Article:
Sycor’s Guide To Braving The Cold With An Electric Vehicle

While the actual calendar season of winter is still over a month away, due to a combination of rapidly dropping temperatures and increasingly shorter days, one can’t help but feel like Jack Frost is already on our doorstep. This colder weather affects many aspects of day-to-day life, as routines, habits, and rituals all must adapt to accommodate the season. But few aspects of life feel the effects as much as personal transportation, as both more time and effort must be applied to ensure that travelers are still able to get from A to B both safely and on time. For many, little as synonymous with winter as unburying your vehicle from the previous night’s snowstorm. However, with many countries aiming to reach net-zero emissions through cleaner personal transport and the discontinuation of the internal combustion engine, an additional hurdle has just been added to the daily winter commute. With all this in mind, the team here at Sycor wants to help out and provide some insight into how best to brave the elements and make sure EV owners aren’t caught off guard by the effects of winter. First off, let’s break down what low temperatures and winter weather exactly does to electric-powered transportation.

So how exactly do cold temperatures affect EVs? Well, much like people, batteries and energy cells have a preferred temperature range where they perform optimally. To operate outside of this preferred temperature range is still possible, but would be much less efficient and taxing. For example, think of an EV as a runner or jogger, in an optimal climate they are able to move to the best of their ability. However, in winter conditions their efficiency can drop off harshly, more energy is expelled trying to move through snow on the ground, cold air is denser and harder to circulate, and most importantly they must work harder to reach and regulate an optimal temperature to keep everything running smoothly. EVs can see a decrease anywhere between 7% - 40% of their marketed range in colder climates, due to both the external conditions, and the requirement for energy usage for things such as cranking the heat up.

But what goes into these EVs, and what temperatures can they withstand? Much like gas-powered internal combustion vehicles, or any complex piece of technology for that matter, there are quite a few components that go into making an EV. Sycor has an entire category devoted to the automotive industry, with a continually growing catalog of products to accommodate the advancements in the design of vehicles as well as the components required to set up EV charging stations/networks:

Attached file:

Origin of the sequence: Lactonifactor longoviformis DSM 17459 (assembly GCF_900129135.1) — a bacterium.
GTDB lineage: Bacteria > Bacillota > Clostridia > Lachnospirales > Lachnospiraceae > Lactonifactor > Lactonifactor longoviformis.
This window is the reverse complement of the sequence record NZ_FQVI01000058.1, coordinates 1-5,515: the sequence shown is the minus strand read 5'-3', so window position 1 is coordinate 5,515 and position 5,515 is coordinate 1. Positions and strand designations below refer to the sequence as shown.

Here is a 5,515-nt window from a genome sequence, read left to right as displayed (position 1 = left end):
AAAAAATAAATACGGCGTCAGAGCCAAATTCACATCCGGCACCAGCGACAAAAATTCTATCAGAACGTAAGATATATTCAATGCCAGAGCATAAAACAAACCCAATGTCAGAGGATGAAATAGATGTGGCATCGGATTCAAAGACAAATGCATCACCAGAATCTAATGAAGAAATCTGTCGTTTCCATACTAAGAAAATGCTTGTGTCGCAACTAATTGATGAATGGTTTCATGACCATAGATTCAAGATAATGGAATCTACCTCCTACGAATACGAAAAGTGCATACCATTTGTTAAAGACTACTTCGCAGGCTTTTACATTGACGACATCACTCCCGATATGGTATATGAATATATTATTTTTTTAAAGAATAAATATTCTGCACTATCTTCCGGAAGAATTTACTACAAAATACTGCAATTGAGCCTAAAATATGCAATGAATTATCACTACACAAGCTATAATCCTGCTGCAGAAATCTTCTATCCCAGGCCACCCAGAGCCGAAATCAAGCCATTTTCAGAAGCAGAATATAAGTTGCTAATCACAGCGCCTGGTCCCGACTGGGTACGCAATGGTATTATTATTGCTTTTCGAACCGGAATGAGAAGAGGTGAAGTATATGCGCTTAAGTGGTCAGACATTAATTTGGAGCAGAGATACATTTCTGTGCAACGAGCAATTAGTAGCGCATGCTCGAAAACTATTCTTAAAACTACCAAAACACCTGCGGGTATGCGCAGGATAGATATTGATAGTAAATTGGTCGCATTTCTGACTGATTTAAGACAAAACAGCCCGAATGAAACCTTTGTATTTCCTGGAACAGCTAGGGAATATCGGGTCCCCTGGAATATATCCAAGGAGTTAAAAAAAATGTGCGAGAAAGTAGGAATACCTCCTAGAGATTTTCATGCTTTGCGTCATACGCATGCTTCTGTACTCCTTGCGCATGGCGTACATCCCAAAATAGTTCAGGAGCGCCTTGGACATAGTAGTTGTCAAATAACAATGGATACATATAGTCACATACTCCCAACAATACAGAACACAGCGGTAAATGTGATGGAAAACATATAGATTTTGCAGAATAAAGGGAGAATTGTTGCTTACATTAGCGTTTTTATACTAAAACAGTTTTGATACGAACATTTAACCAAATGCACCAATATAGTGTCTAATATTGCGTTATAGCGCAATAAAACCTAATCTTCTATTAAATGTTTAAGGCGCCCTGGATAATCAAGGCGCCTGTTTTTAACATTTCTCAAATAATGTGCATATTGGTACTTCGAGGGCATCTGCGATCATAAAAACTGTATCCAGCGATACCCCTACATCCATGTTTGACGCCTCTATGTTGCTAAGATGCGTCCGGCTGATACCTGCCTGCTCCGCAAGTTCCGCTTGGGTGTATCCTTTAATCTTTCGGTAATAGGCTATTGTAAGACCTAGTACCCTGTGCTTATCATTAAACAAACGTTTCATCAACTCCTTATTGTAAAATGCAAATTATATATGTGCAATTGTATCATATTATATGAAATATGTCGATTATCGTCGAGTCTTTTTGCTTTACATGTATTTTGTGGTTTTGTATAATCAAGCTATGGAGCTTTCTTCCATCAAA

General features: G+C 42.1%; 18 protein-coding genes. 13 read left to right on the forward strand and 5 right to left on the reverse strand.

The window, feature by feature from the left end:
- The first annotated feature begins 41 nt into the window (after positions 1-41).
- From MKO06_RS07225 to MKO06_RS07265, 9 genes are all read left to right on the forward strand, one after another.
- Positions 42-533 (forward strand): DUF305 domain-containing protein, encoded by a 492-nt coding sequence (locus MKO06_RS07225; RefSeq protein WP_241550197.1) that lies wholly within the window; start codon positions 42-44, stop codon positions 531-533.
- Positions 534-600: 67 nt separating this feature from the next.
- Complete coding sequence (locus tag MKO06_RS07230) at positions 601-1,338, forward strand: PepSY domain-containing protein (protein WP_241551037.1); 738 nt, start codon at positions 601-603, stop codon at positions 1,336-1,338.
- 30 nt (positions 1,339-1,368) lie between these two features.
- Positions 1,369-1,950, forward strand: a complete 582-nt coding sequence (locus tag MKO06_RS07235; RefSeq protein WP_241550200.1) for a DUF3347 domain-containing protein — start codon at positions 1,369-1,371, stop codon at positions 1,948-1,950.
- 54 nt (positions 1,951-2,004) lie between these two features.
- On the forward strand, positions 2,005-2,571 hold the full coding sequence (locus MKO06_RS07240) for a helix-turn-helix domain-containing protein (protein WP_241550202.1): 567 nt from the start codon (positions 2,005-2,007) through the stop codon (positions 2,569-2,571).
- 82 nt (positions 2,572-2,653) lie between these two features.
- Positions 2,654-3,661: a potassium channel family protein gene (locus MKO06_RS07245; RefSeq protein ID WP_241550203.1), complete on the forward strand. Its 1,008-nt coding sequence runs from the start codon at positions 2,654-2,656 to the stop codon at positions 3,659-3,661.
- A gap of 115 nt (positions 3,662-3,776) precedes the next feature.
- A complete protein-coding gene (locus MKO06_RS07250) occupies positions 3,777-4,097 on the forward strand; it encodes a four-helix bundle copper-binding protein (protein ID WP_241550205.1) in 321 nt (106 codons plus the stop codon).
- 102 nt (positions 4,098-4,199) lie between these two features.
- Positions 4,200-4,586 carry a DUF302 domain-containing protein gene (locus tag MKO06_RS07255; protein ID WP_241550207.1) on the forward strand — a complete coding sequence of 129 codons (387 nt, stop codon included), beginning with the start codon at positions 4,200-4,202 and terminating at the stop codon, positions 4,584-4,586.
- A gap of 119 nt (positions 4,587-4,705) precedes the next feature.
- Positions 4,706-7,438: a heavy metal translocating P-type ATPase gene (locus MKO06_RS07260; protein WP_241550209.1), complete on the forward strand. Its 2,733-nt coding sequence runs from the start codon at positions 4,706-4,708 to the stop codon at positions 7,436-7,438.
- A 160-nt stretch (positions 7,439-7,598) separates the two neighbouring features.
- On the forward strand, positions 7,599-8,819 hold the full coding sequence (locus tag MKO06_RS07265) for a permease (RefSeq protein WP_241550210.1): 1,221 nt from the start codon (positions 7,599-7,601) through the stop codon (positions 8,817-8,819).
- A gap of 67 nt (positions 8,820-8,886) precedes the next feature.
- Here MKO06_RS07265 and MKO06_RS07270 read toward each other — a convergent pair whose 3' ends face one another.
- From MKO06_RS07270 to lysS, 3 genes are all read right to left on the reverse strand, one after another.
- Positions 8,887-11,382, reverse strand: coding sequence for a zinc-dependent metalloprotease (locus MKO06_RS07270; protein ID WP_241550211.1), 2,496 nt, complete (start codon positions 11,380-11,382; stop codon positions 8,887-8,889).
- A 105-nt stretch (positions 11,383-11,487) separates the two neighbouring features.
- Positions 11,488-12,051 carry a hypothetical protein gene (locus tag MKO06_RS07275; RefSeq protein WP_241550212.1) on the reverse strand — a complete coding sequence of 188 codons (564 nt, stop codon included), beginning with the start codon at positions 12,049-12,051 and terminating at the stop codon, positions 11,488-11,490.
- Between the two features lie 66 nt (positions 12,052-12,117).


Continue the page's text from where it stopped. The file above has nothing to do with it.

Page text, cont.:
Operating Temp. Range

Type GPT Wire

Type HDT Wire

Some of the most common choices for automotive lighting & primary wire applications

-40°C to +80°C

Type TWP Wire

Ideal for use in tightly spaced automotive applications

-40°C to +105°C

Type GXL Wire

Type SXL Wire

Type TXL Wire

Excellent for automotive applications requiring a higher range of heat and cold resistance

-51°C to +125°C

Type SGT Battery Cable

Commonly used to connect a battery to a car’s electronic system, as well as ground it.

-40°C to 105°C

Type SGX Battery Cable

Similar to type SGT, SGX boasts a higher heat resistance, but heavier weight due to its insulation

-40°C to 125°C

Brake Cable

Brake cable is designed to withstand harsh conditions, as the name describes it is designed for brake cabling applications

-40°C to 105°C (Dry)

-40°C to 75°C (Wet)



THHN Building wire, and shielded data cables


Used to connect the charging station (interior or exterior) to the grid.

-40°C to 90°C (Dry) or

-40°C to 70°C (Wet)


-20°C to 75°C minimum

Heat Shrink, Sleeving, and Tubing

Applicable when an added layer of protection to heat and/or external elements is required.

Varies significantly by the material


While these products are designed, manufactured, and tested to the extent of their ability to ensure quality and performance, there are several things that those who are forced to brave the cold year after year can get into the habit of doing in order to ensure that the harsh winter environment isn’t able to overstep into day-to-day routines.